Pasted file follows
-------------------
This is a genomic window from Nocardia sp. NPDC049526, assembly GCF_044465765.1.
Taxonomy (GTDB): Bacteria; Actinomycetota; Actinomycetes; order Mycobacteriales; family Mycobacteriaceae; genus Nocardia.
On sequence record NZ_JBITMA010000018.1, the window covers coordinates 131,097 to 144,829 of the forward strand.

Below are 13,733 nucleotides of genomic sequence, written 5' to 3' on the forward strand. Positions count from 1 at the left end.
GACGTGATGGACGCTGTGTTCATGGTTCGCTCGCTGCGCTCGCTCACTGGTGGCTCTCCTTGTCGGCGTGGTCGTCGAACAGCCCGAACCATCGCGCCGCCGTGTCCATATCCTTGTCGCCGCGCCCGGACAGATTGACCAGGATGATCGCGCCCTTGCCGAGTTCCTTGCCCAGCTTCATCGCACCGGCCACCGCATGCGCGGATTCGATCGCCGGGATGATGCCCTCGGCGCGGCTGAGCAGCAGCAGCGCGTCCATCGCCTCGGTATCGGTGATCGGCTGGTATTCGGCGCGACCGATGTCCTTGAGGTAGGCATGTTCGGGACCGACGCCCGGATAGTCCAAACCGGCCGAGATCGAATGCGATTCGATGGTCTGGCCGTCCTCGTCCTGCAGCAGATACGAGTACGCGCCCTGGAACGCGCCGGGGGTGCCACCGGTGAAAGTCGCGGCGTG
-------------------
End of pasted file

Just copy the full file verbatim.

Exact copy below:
This is a genomic window from Nocardia sp. NPDC049526, assembly GCF_044465765.1.
Taxonomy (GTDB): Bacteria; Actinomycetota; Actinomycetes; order Mycobacteriales; family Mycobacteriaceae; genus Nocardia.
On sequence record NZ_JBITMA010000018.1, the window covers coordinates 131,097 to 144,829 of the forward strand.

Below are 13,733 nucleotides of genomic sequence, written 5' to 3' on the forward strand. Positions count from 1 at the left end.
GACGTGATGGACGCTGTGTTCATGGTTCGCTCGCTGCGCTCGCTCACTGGTGGCTCTCCTTGTCGGCGTGGTCGTCGAACAGCCCGAACCATCGCGCCGCCGTGTCCATATCCTTGTCGCCGCGCCCGGACAGATTGACCAGGATGATCGCGCCCTTGCCGAGTTCCTTGCCCAGCTTCATCGCACCGGCCACCGCATGCGCGGATTCGATCGCCGGGATGATGCCCTCGGCGCGGCTGAGCAGCAGCAGCGCGTCCATCGCCTCGGTATCGGTGATCGGCTGGTATTCGGCGCGACCGATGTCCTTGAGGTAGGCATGTTCGGGACCGACGCCCGGATAGTCCAAACCGGCCGAGATCGAATGCGATTCGATGGTCTGGCCGTCCTCGTCCTGCAGCAGATACGAGTACGCGCCCTGGAACGCGCCGGGGGTGCCACCGGTGAAAGTCGCGGCGTG